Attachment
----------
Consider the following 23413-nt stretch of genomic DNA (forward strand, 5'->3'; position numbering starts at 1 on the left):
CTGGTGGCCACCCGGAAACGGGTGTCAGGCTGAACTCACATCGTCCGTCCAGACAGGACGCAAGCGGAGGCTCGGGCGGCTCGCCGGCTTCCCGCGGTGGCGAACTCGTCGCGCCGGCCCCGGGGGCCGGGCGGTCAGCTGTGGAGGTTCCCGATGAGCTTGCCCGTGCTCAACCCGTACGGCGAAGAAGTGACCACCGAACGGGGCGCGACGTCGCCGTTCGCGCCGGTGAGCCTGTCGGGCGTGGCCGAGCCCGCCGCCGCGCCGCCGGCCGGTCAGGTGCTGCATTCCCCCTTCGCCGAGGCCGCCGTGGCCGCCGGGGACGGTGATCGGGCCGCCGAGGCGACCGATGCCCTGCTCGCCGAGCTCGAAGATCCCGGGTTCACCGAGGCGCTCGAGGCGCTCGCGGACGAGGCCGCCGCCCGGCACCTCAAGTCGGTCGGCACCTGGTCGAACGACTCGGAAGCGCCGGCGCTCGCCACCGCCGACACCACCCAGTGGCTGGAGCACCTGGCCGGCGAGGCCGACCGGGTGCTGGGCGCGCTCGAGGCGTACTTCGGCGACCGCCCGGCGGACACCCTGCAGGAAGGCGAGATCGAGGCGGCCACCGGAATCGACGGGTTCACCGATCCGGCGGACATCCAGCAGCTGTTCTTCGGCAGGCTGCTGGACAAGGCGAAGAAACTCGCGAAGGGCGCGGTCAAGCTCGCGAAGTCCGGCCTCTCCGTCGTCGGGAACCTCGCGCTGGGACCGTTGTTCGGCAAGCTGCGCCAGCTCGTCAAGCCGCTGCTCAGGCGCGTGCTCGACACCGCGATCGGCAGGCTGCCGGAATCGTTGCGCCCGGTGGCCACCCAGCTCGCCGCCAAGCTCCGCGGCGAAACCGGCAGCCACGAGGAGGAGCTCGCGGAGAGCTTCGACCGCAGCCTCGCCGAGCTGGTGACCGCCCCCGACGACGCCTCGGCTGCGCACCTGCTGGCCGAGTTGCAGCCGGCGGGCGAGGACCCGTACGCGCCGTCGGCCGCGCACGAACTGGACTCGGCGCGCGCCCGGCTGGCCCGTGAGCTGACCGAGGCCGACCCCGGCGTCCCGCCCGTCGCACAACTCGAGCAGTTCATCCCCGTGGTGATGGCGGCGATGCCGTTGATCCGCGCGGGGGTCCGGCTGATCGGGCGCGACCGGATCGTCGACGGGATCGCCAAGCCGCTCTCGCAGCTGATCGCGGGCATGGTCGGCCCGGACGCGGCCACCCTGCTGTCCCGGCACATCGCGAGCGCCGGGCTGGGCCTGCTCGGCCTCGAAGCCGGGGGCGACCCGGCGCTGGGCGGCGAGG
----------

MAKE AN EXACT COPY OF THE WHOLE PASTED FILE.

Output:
Consider the following 23413-nt stretch of genomic DNA (forward strand, 5'->3'; position numbering starts at 1 on the left):
CTGGTGGCCACCCGGAAACGGGTGTCAGGCTGAACTCACATCGTCCGTCCAGACAGGACGCAAGCGGAGGCTCGGGCGGCTCGCCGGCTTCCCGCGGTGGCGAACTCGTCGCGCCGGCCCCGGGGGCCGGGCGGTCAGCTGTGGAGGTTCCCGATGAGCTTGCCCGTGCTCAACCCGTACGGCGAAGAAGTGACCACCGAACGGGGCGCGACGTCGCCGTTCGCGCCGGTGAGCCTGTCGGGCGTGGCCGAGCCCGCCGCCGCGCCGCCGGCCGGTCAGGTGCTGCATTCCCCCTTCGCCGAGGCCGCCGTGGCCGCCGGGGACGGTGATCGGGCCGCCGAGGCGACCGATGCCCTGCTCGCCGAGCTCGAAGATCCCGGGTTCACCGAGGCGCTCGAGGCGCTCGCGGACGAGGCCGCCGCCCGGCACCTCAAGTCGGTCGGCACCTGGTCGAACGACTCGGAAGCGCCGGCGCTCGCCACCGCCGACACCACCCAGTGGCTGGAGCACCTGGCCGGCGAGGCCGACCGGGTGCTGGGCGCGCTCGAGGCGTACTTCGGCGACCGCCCGGCGGACACCCTGCAGGAAGGCGAGATCGAGGCGGCCACCGGAATCGACGGGTTCACCGATCCGGCGGACATCCAGCAGCTGTTCTTCGGCAGGCTGCTGGACAAGGCGAAGAAACTCGCGAAGGGCGCGGTCAAGCTCGCGAAGTCCGGCCTCTCCGTCGTCGGGAACCTCGCGCTGGGACCGTTGTTCGGCAAGCTGCGCCAGCTCGTCAAGCCGCTGCTCAGGCGCGTGCTCGACACCGCGATCGGCAGGCTGCCGGAATCGTTGCGCCCGGTGGCCACCCAGCTCGCCGCCAAGCTCCGCGGCGAAACCGGCAGCCACGAGGAGGAGCTCGCGGAGAGCTTCGACCGCAGCCTCGCCGAGCTGGTGACCGCCCCCGACGACGCCTCGGCTGCGCACCTGCTGGCCGAGTTGCAGCCGGCGGGCGAGGACCCGTACGCGCCGTCGGCCGCGCACGAACTGGACTCGGCGCGCGCCCGGCTGGCCCGTGAGCTGACCGAGGCCGACCCCGGCGTCCCGCCCGTCGCACAACTCGAGCAGTTCATCCCCGTGGTGATGGCGGCGATGCCGTTGATCCGCGCGGGGGTCCGGCTGATCGGGCGCGACCGGATCGTCGACGGGATCGCCAAGCCGCTCTCGCAGCTGATCGCGGGCATGGTCGGCCCGGACGCGGCCACCCTGCTGTCCCGGCACATCGCGAGCGCCGGGCTGGGCCTGCTCGGCCTCGAAGCCGGGGGCGACCCGGCGCTGGGCGGCGAGG